Monthly Archives: March 2017

The Internet and the Writer

As a writer, I can safely say that the internet is a boon and a bane to me. So easy to waste time and energy getting sidetracked by Facebook, or by some research you knew you had to do. One click leads to another, and another and by the time you’ve scrolled through umpteen pages – it’s lunch time and you’ve written but a single paragraph.

1. Research

Everything is so much easier with the internet at your fingertips. Whether it be looking up a word or synonym in a thesaurus or finding the perfect name for your character from sites like fantasynamegenerator.com

I’ve researched agents, publishers, scrolled through dozens of blogs to learn about the publishing business, or to check on my favorite authors. You want it – it’s there.

2. Agent Tracker

Looking for agents for your book just became that much quicker and easier. All you need to do is type in your criteria into your favorite search engine and within seconds you can find all the literary agents you could possibly query.

3. The Miracle of Email

Once upon a time, you had to send your query and first pages in by snail mail. Not only did it cost a bundle, waiting twelve weeks or more for an answer was completely unfeasible. Nowadays, with a click of your mouse you can send your query out to as many agents as you want. How great is that.

4. Google Earth and YouTube

With Google Earth and the ever-expanding world of travel blogs, you can journey anywhere in the world and garner some cool virtual insight into places you know you’ll never be able to afford to visit. I had to do some research on Kolkotta and while I lived there when it was known as Calcutta, there’s a lot I’ve forgotten. Somewhere, someone has visited it and uploaded a wealth of information just for you.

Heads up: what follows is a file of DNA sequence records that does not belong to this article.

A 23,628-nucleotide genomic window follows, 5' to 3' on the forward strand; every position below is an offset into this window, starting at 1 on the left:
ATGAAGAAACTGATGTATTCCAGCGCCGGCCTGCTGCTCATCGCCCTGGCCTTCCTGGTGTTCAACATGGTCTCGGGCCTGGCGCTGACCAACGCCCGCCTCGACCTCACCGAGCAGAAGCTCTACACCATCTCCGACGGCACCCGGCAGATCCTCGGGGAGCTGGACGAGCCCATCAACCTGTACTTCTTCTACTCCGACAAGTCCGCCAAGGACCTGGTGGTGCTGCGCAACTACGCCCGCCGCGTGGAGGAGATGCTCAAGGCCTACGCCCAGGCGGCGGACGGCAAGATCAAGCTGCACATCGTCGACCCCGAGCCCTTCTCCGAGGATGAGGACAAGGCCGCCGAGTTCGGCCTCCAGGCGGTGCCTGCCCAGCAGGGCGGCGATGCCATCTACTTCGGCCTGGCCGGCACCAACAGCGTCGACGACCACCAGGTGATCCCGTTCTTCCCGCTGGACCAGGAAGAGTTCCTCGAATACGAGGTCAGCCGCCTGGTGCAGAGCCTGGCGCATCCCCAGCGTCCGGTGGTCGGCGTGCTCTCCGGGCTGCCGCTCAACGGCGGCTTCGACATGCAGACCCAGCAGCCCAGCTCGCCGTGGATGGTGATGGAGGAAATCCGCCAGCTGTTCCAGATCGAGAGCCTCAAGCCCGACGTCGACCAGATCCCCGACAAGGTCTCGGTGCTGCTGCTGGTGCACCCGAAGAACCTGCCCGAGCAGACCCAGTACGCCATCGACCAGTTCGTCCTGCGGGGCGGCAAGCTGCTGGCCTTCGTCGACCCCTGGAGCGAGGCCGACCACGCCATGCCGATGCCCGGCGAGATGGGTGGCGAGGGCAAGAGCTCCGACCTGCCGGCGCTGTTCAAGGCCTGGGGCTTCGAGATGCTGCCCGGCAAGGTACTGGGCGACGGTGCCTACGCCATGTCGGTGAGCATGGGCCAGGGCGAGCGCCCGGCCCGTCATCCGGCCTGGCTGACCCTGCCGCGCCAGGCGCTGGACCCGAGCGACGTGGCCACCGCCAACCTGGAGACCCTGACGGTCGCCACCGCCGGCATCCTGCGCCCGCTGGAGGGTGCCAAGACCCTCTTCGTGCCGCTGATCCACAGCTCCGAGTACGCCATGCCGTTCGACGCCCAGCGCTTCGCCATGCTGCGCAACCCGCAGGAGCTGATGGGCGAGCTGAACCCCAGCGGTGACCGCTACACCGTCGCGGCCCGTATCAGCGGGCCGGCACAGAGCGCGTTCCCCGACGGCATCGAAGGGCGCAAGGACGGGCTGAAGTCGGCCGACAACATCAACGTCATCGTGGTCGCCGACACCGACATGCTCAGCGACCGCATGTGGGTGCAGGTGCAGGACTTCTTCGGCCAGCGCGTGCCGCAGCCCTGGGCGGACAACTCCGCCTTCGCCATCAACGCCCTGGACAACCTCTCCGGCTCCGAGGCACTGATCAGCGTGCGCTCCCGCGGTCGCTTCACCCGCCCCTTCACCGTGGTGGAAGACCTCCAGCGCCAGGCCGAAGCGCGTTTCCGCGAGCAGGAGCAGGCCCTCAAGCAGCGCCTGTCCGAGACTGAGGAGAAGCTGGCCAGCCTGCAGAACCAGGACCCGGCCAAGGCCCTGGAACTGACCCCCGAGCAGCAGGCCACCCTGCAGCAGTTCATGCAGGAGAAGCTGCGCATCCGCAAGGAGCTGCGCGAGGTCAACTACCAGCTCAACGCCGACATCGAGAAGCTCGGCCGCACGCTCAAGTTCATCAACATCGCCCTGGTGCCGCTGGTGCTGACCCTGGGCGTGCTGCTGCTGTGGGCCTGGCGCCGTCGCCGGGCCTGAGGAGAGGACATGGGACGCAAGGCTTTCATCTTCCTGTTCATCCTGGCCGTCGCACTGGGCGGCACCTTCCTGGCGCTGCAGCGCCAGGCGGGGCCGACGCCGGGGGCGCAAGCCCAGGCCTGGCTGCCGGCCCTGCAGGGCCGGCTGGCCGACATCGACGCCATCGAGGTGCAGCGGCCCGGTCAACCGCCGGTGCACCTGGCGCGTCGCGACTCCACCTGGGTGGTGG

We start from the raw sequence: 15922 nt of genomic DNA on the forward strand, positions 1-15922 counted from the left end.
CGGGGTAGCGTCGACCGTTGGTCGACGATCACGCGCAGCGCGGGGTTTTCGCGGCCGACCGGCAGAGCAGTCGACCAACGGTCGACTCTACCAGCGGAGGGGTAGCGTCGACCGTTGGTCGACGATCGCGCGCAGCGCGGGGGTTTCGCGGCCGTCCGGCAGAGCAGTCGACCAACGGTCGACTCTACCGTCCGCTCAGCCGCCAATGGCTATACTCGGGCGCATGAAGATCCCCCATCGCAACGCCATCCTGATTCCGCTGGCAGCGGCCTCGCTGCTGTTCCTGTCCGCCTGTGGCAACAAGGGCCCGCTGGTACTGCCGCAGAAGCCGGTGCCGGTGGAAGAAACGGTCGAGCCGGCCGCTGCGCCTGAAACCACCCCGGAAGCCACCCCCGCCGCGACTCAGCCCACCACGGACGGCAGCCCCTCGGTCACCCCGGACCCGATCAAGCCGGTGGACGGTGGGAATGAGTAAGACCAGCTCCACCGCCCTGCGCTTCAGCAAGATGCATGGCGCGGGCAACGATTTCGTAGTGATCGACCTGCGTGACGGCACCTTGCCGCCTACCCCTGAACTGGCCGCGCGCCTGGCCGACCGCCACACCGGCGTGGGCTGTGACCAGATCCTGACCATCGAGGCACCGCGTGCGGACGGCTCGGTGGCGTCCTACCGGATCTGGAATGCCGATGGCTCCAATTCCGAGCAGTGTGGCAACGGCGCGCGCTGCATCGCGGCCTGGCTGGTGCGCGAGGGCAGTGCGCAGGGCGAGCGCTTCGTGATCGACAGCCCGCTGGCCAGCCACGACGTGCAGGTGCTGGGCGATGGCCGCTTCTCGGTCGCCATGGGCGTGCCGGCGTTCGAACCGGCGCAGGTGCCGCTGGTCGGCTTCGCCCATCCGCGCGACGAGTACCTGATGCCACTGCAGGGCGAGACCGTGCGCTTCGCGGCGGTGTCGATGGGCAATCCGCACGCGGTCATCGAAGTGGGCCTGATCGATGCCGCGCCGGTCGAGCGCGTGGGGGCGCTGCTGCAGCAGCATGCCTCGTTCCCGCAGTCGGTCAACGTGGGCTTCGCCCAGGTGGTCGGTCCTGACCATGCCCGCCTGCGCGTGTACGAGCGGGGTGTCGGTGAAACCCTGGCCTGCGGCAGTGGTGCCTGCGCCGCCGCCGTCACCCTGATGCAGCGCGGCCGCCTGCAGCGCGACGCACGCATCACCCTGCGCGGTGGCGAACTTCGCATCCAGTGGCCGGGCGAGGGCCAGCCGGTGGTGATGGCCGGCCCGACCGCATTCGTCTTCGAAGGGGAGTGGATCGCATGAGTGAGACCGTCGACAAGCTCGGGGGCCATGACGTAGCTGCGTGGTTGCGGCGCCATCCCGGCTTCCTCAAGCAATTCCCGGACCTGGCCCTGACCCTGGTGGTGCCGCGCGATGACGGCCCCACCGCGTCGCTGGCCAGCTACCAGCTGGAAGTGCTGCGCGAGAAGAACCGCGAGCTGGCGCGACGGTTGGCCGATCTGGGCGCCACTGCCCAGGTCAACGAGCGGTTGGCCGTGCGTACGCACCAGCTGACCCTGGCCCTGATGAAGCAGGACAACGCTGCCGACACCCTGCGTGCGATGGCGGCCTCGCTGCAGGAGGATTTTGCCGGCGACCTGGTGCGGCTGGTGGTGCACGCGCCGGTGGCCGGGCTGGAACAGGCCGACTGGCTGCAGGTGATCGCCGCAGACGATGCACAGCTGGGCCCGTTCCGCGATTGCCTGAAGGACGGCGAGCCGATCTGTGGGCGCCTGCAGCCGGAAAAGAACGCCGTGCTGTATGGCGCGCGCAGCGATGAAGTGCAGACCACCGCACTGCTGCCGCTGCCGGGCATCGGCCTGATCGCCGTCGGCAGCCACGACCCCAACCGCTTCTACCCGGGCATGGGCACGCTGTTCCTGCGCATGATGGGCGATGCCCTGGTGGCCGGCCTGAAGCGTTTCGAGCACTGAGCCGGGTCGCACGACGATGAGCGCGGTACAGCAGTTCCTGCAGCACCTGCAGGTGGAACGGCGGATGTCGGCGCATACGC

5. Online Forums

I’ve used online forums like Absolute Write to check what others have thought of different agents – whether they respond back or just throw your precious words on the scrap head. I’ve also answered questions on sites like Quora so that others can benefit from something I know.

Just don’t waste your time.

You might also like these posts from Writer’s Digest:

Keep Your Muse Well-fed

Keep your muse well-fed, or watch her vanish. She is like a never-ending hunger that needs food but fails to get filled. And that’s good. She, the muse, is what brings that creativity to you. Feed her well.

What is the Muse?

The Muse comes from Greek mythology. They were nine goddesses who embodied the arts and  inspired the creation of literature and science. The muse can descend at any time, and if the recipient is not ready to receive, she will disappear and that inspiration will be lost.

Ray Bradbury, prolific science fiction writer, was a big proponent of the muse. He fully believed that when she descends and gives you the gift –  that story controls you. In a 1980 essay he said, “My stories have led me through my life. They shout, I follow. They run up and bite me on the leg— I respond by writing down everything that goes on during the bite. When I finish, the idea lets go, and runs off.”

If that’s not the muse, I don’t know what is.

How to Feed the Muse

1. Gather Experiences 

All those adventures and impressions from childhood and beyond should be collected and stored away to be used when needed. Snap up the landscapes, the textures, the foods, the experiences, the flavors to be given new life in a novel of your own.

2. Read Indiscriminately

Those writers who read only one type of genre are starving their muse. Can you subsist on just chocolate? Likewise, the muse is nurtured on every type of novel. Trashy romance or classic Hemingway – they both do their job in providing the variety that the muse requires in order to inspire that wonderful story that lurks within you.

 

3. Cop a Phrase, a Word, a Line

Write down fresh similes, fragments of paragraphs that you enjoy reading, or words that tease your tongue,  and action verbs and adjectives that you wouldn’t normally think to use. Then when you’re stuck, look through these lists and one of them might trigger the right inspiration.